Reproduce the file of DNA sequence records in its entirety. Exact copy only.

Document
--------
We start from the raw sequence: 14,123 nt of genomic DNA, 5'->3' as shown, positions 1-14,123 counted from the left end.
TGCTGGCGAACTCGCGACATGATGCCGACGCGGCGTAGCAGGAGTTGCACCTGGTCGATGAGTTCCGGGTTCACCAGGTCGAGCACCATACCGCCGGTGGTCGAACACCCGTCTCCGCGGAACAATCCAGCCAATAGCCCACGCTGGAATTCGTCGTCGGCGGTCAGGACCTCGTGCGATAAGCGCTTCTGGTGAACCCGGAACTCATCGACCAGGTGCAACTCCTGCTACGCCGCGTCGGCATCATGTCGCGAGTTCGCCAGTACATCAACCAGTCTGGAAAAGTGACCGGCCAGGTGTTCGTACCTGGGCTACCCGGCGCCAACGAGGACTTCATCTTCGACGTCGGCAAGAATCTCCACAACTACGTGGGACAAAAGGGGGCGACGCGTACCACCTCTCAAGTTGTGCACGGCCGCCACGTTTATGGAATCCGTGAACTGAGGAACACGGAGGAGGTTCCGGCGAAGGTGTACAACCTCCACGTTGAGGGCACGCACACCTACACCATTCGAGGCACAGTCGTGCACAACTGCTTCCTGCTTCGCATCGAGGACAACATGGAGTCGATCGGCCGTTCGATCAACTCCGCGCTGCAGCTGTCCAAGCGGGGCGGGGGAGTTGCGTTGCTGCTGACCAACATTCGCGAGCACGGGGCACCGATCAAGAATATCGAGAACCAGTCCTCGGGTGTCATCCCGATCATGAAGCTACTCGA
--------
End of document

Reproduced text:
We start from the raw sequence: 14,123 nt of genomic DNA, 5'->3' as shown, positions 1-14,123 counted from the left end.
TGCTGGCGAACTCGCGACATGATGCCGACGCGGCGTAGCAGGAGTTGCACCTGGTCGATGAGTTCCGGGTTCACCAGGTCGAGCACCATACCGCCGGTGGTCGAACACCCGTCTCCGCGGAACAATCCAGCCAATAGCCCACGCTGGAATTCGTCGTCGGCGGTCAGGACCTCGTGCGATAAGCGCTTCTGGTGAACCCGGAACTCATCGACCAGGTGCAACTCCTGCTACGCCGCGTCGGCATCATGTCGCGAGTTCGCCAGTACATCAACCAGTCTGGAAAAGTGACCGGCCAGGTGTTCGTACCTGGGCTACCCGGCGCCAACGAGGACTTCATCTTCGACGTCGGCAAGAATCTCCACAACTACGTGGGACAAAAGGGGGCGACGCGTACCACCTCTCAAGTTGTGCACGGCCGCCACGTTTATGGAATCCGTGAACTGAGGAACACGGAGGAGGTTCCGGCGAAGGTGTACAACCTCCACGTTGAGGGCACGCACACCTACACCATTCGAGGCACAGTCGTGCACAACTGCTTCCTGCTTCGCATCGAGGACAACATGGAGTCGATCGGCCGTTCGATCAACTCCGCGCTGCAGCTGTCCAAGCGGGGCGGGGGAGTTGCGTTGCTGCTGACCAACATTCGCGAGCACGGGGCACCGATCAAGAATATCGAGAACCAGTCCTCGGGTGTCATCCCGATCATGAAGCTACTCGA